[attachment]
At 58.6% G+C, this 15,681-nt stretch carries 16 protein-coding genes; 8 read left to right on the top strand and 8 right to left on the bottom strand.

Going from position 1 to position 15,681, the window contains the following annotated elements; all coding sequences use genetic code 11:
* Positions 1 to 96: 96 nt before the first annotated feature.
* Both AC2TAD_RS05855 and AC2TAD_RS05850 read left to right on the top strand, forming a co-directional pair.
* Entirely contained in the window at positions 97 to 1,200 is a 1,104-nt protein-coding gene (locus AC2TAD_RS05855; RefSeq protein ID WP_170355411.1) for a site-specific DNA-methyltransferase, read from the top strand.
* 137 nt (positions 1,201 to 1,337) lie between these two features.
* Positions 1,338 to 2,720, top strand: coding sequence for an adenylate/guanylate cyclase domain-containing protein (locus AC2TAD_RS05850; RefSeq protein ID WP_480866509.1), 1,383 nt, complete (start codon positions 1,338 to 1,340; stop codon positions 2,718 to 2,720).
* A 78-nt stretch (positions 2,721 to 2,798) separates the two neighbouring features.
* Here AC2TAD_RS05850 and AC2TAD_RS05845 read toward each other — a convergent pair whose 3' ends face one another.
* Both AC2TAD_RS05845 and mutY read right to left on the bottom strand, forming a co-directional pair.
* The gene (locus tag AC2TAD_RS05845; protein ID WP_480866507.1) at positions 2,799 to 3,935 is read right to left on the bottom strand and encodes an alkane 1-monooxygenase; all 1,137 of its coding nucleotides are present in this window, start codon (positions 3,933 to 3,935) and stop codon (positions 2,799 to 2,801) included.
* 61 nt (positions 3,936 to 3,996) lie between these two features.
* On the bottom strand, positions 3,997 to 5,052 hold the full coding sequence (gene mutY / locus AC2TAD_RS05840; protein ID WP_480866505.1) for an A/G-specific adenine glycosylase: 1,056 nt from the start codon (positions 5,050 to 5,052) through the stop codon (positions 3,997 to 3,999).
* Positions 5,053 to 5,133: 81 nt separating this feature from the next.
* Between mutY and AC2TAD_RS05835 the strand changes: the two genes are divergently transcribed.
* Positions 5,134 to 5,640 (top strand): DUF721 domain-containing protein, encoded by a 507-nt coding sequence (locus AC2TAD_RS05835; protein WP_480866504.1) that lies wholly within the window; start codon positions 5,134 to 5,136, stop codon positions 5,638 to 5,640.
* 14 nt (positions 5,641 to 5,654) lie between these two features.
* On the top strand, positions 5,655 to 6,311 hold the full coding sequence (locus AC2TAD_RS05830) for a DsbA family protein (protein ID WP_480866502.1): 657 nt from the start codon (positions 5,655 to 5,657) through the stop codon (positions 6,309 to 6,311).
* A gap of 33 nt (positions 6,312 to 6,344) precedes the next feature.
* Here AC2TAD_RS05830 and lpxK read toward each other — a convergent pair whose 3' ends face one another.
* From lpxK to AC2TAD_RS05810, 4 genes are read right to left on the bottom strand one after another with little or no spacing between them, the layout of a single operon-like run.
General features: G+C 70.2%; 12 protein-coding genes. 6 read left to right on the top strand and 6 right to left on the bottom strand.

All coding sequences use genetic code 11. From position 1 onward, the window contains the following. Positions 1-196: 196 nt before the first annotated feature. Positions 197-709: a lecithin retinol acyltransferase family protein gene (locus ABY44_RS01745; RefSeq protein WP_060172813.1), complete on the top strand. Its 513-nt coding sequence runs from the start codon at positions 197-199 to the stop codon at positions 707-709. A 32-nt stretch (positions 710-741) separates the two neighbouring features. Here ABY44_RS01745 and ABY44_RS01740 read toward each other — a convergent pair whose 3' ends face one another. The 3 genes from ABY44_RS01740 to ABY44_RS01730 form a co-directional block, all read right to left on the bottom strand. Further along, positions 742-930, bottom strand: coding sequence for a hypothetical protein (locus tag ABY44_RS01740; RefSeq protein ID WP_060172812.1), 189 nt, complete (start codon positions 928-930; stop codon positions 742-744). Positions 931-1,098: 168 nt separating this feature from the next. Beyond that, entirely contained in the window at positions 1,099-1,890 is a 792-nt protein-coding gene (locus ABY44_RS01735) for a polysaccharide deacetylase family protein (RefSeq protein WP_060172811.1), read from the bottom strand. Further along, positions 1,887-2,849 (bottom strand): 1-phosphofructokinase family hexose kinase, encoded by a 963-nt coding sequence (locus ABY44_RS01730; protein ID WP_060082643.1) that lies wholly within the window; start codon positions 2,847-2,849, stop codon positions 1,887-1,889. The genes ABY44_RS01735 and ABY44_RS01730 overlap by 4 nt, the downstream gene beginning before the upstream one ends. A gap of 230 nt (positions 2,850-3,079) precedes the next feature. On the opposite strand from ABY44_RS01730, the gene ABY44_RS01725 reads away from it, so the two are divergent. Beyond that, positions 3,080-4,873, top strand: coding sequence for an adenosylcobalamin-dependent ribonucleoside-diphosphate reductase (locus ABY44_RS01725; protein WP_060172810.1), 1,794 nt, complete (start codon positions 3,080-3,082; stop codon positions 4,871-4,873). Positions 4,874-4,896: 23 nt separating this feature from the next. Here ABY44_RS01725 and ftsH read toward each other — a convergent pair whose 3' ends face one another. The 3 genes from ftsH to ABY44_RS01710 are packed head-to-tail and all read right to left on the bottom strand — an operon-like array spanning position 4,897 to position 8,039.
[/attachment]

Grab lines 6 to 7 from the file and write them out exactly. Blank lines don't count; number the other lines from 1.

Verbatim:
* 137 nt (positions 1,201 to 1,337) lie between these two features.
* Positions 1,338 to 2,720, top strand: coding sequence for an adenylate/guanylate cyclase domain-containing protein (locus AC2TAD_RS05850; RefSeq protein ID WP_480866509.1), 1,383 nt, complete (start codon positions 1,338 to 1,340; stop codon positions 2,718 to 2,720).